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Where EAST meets the Northwest

From The Asian Reporter, V16, #17 (April 25, 2006), page 16.

A film pregnant with meaning

Unborn But Forgotten

Directed by Chang-jae Lim
Produced by Hee-suk Yu
Distributed by Tartan Films, 2005
DVD, 95 minutes, $24.99

By Mike Street

Special to The Asian Reporter

To the best of my knowledge, no pro-life group has ever financed a horror movie, but if one did, it might look somewhat like Unborn But Forgotten. The debut of Korean director Chang-jae Lim, Unborn combines the unlikely plot elements of unmarried pregnancy, a killer website, and a mysterious curse, making for an awkward and didactic film. Unborn aims itself squarely at frightening young women, playing on their fears of unwanted pregnancy and its life-altering results ó concerns that resonate more strongly with a Korean audience, which frowns on unwed motherhood more than Westerners.

Su-jin Han (Eun-ju Lee) is a television reporter researching a story on Detective Choi (Jun-ho Jeong), a cybercrime expert pursuing a case about a womenís clinic website. Any woman who visits the site dies after fifteen days have elapsed, always from complications related to a late-term pregnancy that friends and family insist did not exist. While witnessing the death of one of the victims, Han sees the womanís belly bloat outwards momentarily before returning to normal. Though her videotape of the phantom pregnancy is mysteriously blurry, Han is convinced of what she saw and becomes drawn into Choiís investigation.

In the meantime, Han has problems of her own with her boyfriend, Ei-suk Jung (Seong-yong Kye), a newscaster at her television station. Although they have tried to keep their relationship quiet, her pregnancy has begun rumors, and the stationís general manager warns them against creating a scandal. Han says she will "take care" of the pregnancy on her own, and she ends up at the same womenís clinic featured on the deadly website, although itís not clear whether she has an examination or an abortion. At home afterwards, Han visits the website and sees the mysterious white room reported by the other victims ó and she, too, becomes drawn into the deadly curse.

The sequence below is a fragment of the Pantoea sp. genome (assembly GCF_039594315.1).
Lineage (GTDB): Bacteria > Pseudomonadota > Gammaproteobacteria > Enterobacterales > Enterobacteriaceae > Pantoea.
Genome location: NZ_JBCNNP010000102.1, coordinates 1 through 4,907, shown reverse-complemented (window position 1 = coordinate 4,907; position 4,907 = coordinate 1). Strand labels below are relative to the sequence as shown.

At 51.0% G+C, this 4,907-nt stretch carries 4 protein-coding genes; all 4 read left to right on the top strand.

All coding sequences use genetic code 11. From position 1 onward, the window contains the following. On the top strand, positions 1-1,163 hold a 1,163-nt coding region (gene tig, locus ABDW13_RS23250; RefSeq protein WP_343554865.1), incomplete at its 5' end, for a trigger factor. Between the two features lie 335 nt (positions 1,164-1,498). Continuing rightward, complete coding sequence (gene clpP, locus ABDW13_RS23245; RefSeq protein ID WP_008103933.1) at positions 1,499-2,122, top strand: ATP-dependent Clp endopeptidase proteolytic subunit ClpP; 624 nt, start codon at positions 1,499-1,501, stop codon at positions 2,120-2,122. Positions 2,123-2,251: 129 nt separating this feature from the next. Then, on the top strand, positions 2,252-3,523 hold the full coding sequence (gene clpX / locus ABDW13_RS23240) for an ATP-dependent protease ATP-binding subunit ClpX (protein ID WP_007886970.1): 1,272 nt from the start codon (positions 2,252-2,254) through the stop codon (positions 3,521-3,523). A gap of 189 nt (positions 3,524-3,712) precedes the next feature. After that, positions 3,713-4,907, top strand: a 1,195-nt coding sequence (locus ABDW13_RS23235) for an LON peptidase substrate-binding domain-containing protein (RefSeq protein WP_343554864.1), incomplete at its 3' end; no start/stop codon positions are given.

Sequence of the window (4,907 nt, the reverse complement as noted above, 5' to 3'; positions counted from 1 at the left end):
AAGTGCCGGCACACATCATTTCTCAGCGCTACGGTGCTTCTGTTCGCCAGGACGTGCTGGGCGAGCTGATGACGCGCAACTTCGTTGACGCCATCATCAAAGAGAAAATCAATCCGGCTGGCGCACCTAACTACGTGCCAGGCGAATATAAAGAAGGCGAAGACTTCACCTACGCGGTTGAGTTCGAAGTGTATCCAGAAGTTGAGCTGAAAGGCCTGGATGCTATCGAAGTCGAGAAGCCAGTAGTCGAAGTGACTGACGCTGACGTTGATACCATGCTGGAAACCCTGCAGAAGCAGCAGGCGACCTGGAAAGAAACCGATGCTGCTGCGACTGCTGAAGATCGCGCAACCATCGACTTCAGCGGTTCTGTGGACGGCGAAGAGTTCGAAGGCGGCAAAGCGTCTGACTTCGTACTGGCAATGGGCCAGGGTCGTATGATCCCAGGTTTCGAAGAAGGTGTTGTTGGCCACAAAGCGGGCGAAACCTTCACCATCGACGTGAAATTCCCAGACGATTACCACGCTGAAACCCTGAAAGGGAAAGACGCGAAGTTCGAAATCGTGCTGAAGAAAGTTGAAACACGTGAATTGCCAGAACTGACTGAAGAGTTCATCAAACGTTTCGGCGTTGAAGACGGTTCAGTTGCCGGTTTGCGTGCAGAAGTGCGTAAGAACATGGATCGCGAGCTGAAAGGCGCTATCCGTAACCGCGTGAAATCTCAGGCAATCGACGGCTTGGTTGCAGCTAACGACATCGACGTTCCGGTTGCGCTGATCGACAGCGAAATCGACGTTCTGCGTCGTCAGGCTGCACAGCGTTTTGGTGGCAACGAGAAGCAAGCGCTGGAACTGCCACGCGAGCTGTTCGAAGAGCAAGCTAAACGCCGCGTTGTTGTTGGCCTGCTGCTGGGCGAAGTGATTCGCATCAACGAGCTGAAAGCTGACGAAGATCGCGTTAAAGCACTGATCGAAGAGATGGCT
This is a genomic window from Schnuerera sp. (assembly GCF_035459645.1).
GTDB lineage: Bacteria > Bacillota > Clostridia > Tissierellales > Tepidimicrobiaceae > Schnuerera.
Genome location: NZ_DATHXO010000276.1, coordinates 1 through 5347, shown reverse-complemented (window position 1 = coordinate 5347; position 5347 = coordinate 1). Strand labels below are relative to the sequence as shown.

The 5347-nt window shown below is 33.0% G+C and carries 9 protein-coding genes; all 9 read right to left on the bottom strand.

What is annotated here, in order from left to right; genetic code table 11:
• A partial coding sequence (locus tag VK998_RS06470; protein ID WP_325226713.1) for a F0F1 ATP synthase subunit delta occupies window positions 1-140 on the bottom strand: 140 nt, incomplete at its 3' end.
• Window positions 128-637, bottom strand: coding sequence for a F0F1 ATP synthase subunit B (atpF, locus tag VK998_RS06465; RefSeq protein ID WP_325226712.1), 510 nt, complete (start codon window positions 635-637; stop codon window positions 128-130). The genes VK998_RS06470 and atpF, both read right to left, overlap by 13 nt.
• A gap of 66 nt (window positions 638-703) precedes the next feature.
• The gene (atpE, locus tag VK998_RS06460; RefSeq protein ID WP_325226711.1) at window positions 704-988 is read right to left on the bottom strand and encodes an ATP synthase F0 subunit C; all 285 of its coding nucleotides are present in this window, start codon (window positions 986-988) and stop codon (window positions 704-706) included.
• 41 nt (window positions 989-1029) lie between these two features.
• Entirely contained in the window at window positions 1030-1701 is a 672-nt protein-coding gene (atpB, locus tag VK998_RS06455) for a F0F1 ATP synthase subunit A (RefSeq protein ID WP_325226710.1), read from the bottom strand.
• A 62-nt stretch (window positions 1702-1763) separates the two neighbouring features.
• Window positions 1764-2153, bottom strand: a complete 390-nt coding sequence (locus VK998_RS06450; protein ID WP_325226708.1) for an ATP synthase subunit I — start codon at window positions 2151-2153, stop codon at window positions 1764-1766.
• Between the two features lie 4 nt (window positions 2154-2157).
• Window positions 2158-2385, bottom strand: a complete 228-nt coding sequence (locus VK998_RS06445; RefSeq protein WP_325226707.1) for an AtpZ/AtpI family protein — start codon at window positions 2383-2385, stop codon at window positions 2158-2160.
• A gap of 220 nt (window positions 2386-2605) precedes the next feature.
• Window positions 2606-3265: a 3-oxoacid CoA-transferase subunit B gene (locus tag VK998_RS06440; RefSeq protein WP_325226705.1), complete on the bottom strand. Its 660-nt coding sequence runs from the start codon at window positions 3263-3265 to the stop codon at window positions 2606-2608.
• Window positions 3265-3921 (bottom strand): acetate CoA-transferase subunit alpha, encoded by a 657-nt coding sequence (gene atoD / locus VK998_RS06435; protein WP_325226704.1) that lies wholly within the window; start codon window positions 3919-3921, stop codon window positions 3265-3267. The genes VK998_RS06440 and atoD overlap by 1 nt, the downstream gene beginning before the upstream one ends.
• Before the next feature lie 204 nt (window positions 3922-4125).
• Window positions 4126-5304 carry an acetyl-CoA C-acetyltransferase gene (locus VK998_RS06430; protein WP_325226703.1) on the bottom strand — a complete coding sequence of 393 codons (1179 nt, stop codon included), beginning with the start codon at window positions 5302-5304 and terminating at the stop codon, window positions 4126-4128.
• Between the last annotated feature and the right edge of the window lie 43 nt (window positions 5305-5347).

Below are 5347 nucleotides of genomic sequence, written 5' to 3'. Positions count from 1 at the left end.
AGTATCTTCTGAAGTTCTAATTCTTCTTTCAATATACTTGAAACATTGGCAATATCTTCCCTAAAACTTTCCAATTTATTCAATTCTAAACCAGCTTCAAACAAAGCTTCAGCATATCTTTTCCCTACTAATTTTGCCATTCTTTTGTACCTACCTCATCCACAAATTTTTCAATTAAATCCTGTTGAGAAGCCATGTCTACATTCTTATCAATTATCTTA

Fans of current horror films may recognize the plot as belonging to movies such as, Phone, or Ringu, and the phantom-pregnancy twist added to this film isnít enough to sufficiently distinguish Unborn But Forgotten from these others. Limís direction is tidy and draws the requisite gasps and starts from the audience, but he is dealing with a fundamentally flawed product.

The storyline is muddled, even for a horror movie, and viewers are likely to finish the movie unsure of the identity of the real killer, or even the fate of the unborn baby of the title. Peripheral characters, such as the mystical woman from upstairs who seems to have exceptional insight into the curse, come and go unsatisfactorily. With the exception of Han and Choi, in fact, characters seem to be little more than props to move the action along.

Some confusion seems also to have resulted over the translation of the filmís title, which appears as Unborn But Forgotten on the DVD cover and promotional materials, but as Unborn But Unforgotten in the subtitles of the film and trailer. The latter seems more appropriate to the story behind the curse, involving a regretted abortion, but the mistake might point to the forgettable premise of the film. The original title of the movie means The White Room, referring to the mysterious website, and one wonders why Tartan Asia chose such an awkward and inconsistent substitute.

Itís probable that the theme of unwanted pregnancies and abortions had a greater impact in South Korea, where the film was initially released. The best horror movies reveal taboos and hidden neuroses of society, but they typically do so indirectly, through suggestion and metaphor. Unborn But Forgotten draws directly on apprehensions about pregnancy and single motherhood, so that any resultant fright feels preachy, like the haunted houses put on by church groups on Halloween. The odd premise does frighten sufficiently, however, to suggest that newly pregnant mothers, if not the general public, should avoid watching the film.

Unborn But Forgotten is now available on DVD. To learn more about Tartanís Asian film offerings, visit <>.